Friday, 15 May 2015

The Riffs

I’m not sure where or how it started but I know it was in the early eighties at some point that I became obsessed with Reggae and SKA. Many things could have been the catalyst; Gregory Isaacs Night nurse album on my cassette player; finding and purchasing a vinyl copy of ‘The harder they come’ at a middle school fete, was it the hand-me-down singles of the fluctuating two tone era, or indeed the release of ‘Legend’ by the late and great Bob Marley? Whatever it was, it gripped me and has since been my genre, my forte when it comes to music ever since.

So it’s very fitting that the first ever interview with a band that I do is with people that do exactly what I love and it wasn’t easy for me because the distractions of the bands sound check were fantastic and I just could not dismiss them.

The Riffs will be our headline act at ‘Music For Muscles’ on 30th August this year and last Friday I caught up with them to find out why they consider it important and the significance. It’s about 21:00 and I’m talking with Greg Tilley; the bands manager. The Riffs first gig was on March 26th 1989 in the new Pegasus public house, 73 Green Lanes, Stoke Newington supporting, The Loafers. The band members have changed a few times but the music remains the same and it’s great. Like me, Greg reminisces about listening to two tone and reggae that was around in the eighties, and with that came the curiosity to go backwards and find out the origins of this great sound. As we’re talking, in the background I can hear ‘red, red wine’ being sung by Tony Tribe, which is exactly the sort of original that we were both referring to.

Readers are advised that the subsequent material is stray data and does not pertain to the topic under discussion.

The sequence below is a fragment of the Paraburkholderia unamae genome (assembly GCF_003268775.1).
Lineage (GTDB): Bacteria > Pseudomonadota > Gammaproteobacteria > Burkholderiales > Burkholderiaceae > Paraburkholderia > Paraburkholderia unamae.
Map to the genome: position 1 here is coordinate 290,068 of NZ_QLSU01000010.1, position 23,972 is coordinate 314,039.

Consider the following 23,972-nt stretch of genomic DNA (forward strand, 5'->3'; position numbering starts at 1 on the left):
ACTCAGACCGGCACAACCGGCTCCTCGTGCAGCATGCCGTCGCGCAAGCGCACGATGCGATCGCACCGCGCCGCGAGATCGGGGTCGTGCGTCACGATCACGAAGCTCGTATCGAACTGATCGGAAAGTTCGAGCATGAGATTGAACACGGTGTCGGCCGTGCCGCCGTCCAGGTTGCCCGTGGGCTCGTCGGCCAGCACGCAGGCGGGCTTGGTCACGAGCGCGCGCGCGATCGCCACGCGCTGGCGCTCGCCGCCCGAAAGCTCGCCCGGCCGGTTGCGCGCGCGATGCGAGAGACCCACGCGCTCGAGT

I was chatting with the entire band whilst a sound check was under way and it was very clear and apparent that these people were listening to the same things as me growing up and influenced in the same way except one big difference, they got up and learnt to play an instrument or stood in front of a microphone and sang.

During the 70’s and 80’s there were changes in this branch of the musical tree. SKA was original, the precursor for Reggae but pioneers like Island record’s; Chris Blackwell began to champion the genre and make records that were more popular with the mainstream British and American market. Some might say Reggae had been diluted to become acceptable but Blackwell had achieved what he had set out to do and that was put more Jamaican records and artist under our coffee tables and onto our 45 players, having mixed it to sound more Pop and Rock and to therefore make it more acceptable to a global audience.

With that, like anything, there will be contingents that go back to originality and strip it back down again; with attitude too. The likes of ‘The clash’ covering Junior Marvin’s ‘Police and Thieves’ and Stiff little fingers covering Marley’s ‘Johnny was’ , more rebel music, two genre’s of music that went hand in hand. So with all this influence and people like Blackwell making this music easily available it is no wonder that we had a big rise in SKA, Reggae and Two Tone.